As the Bundestag reported, on 9 June 2021 the Committee for Labour and Social Affairs approved the federal government’s draft bill for a Supply Chain Act (19/28649) in an amended version. With the votes of the coalition parliamentary groups CDU/CSU and SPD as well as the parliamentary group Bündnis 90/The Greens, the body approved the bill, while the parliamentary groups of AfD and FDP voted against it and the parliamentary group Die Linke abstained. Various amendments from the Left and the Greens were also put to the vote but failed to receive a majority.
With this Act, the federal government wants to oblige companies to comply with human rights standards in all their global production facilities. The responsibility of businesses is to extend to include the entire supply chain, graded according to the influence they can exert. The obligations are to be implemented by the companies in their own fields of activity as well as towards their direct suppliers. Indirect suppliers should be included as soon as the company has substantial knowledge of human rights violations at that level. Companies will be required to conduct a human rights risk analysis, take preventive and remedial action, establish grievance mechanisms and report on their activities. The Act is to apply to companies with 3,000 employees starting in 2023 and to companies with 1,000 employees a year later.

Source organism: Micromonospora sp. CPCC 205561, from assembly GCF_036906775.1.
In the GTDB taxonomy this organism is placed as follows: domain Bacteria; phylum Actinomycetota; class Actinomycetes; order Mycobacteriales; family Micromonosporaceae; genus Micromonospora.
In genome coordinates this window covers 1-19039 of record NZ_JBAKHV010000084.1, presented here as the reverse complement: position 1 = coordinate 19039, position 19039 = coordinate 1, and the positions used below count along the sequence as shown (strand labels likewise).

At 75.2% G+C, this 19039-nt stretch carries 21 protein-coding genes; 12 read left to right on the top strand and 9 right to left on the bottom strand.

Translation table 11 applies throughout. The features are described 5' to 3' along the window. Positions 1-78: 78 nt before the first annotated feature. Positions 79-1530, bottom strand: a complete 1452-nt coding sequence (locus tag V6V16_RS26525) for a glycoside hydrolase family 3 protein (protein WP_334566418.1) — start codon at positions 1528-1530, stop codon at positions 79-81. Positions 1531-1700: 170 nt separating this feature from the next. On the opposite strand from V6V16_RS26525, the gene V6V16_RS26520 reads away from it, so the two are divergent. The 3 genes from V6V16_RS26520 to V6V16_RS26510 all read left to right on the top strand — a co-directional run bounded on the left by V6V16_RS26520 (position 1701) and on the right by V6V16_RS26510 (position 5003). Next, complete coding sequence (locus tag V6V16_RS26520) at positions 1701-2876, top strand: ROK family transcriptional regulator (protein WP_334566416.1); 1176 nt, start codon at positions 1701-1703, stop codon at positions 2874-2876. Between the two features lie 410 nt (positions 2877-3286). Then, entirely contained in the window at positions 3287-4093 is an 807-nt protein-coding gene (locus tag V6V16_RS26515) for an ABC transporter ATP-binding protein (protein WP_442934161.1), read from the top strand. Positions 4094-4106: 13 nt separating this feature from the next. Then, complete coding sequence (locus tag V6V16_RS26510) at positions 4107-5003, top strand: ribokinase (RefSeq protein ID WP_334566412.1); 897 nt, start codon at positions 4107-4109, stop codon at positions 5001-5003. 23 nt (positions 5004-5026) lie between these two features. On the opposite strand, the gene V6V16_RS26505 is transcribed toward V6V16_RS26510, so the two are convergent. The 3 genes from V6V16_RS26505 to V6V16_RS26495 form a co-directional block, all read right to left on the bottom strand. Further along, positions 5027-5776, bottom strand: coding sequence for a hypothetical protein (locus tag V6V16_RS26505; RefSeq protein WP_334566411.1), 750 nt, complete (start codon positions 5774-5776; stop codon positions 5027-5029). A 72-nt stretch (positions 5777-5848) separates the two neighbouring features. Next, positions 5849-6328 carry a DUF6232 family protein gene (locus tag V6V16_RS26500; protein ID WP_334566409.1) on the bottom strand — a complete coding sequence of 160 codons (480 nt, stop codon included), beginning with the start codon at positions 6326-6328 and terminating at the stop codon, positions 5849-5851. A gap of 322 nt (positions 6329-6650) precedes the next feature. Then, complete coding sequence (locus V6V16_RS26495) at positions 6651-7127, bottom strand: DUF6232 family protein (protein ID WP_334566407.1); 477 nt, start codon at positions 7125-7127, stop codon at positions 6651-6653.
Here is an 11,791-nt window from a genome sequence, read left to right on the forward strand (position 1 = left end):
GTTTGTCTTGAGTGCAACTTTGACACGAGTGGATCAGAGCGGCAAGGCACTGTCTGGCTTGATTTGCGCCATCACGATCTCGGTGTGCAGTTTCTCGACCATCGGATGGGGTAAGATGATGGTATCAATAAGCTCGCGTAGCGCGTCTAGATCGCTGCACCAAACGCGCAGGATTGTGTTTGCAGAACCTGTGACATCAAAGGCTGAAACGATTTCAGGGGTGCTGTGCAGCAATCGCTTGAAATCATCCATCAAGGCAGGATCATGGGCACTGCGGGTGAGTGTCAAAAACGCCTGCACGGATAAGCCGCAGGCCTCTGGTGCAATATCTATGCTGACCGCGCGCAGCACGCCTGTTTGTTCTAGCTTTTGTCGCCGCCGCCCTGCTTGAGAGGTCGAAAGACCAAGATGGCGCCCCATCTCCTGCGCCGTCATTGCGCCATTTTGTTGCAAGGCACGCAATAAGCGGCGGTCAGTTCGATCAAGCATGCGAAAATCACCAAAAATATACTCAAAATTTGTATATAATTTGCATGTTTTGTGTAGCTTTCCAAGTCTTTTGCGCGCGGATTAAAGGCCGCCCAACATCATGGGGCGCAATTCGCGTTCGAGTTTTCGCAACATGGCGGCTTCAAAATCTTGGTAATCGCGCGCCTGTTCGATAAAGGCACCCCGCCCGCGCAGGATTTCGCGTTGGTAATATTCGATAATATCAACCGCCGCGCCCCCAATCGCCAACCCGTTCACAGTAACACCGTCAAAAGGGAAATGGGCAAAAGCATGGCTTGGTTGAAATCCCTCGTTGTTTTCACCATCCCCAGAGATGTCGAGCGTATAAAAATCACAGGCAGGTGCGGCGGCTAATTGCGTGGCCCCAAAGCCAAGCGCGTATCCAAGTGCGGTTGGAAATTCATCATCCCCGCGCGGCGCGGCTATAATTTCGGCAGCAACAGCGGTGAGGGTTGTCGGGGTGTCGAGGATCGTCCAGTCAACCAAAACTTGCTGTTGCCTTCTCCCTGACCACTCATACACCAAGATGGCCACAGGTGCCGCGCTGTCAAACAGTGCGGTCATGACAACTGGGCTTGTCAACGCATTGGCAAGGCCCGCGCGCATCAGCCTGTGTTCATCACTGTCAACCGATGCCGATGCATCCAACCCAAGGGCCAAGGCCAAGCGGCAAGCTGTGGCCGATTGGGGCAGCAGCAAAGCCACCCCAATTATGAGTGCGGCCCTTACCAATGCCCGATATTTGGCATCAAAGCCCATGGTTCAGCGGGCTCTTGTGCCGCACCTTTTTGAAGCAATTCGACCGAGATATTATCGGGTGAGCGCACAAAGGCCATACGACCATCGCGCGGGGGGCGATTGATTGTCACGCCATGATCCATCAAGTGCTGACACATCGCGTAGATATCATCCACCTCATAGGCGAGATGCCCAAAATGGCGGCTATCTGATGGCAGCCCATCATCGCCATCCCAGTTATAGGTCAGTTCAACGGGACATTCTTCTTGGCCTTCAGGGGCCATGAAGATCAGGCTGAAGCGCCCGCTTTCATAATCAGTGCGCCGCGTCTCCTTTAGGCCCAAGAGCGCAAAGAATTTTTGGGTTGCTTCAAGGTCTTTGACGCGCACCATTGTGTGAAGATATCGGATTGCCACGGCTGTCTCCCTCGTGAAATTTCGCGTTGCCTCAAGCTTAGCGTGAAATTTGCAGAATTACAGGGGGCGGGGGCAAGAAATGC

The scope of the Act was amended to the effect that foreign companies with branch offices or subsidiaries in Germany are now also included. The number of employees includes those employees posted abroad. It was also clarified that companies cannot be held liable for human rights violations under civil law beyond the existing regulations already in place. Environmental protection concerns have been extended to include aspects of waste management.
The organisation Deutsche Umwelthilfe (DUH) assesses the Supply Chain Act as disappointing for environmental and climate protection: “[…] Specifically, the DUH demands comprehensive and independent environmental due diligence obligations in the form of a damage and environmental good-related general clause that protects the natural functions of such environmental assets as soil, air, water, climate and biodiversity. After all, there are direct and indirect impairments of biodiversity, soil, water and climate that are not directly associated with individualisable human rights violations. It is also important for the independent environmental due diligence requirements to apply to all businesses with 250 or more employees and to smaller-scale companies engaged in certain risk sectors. […]”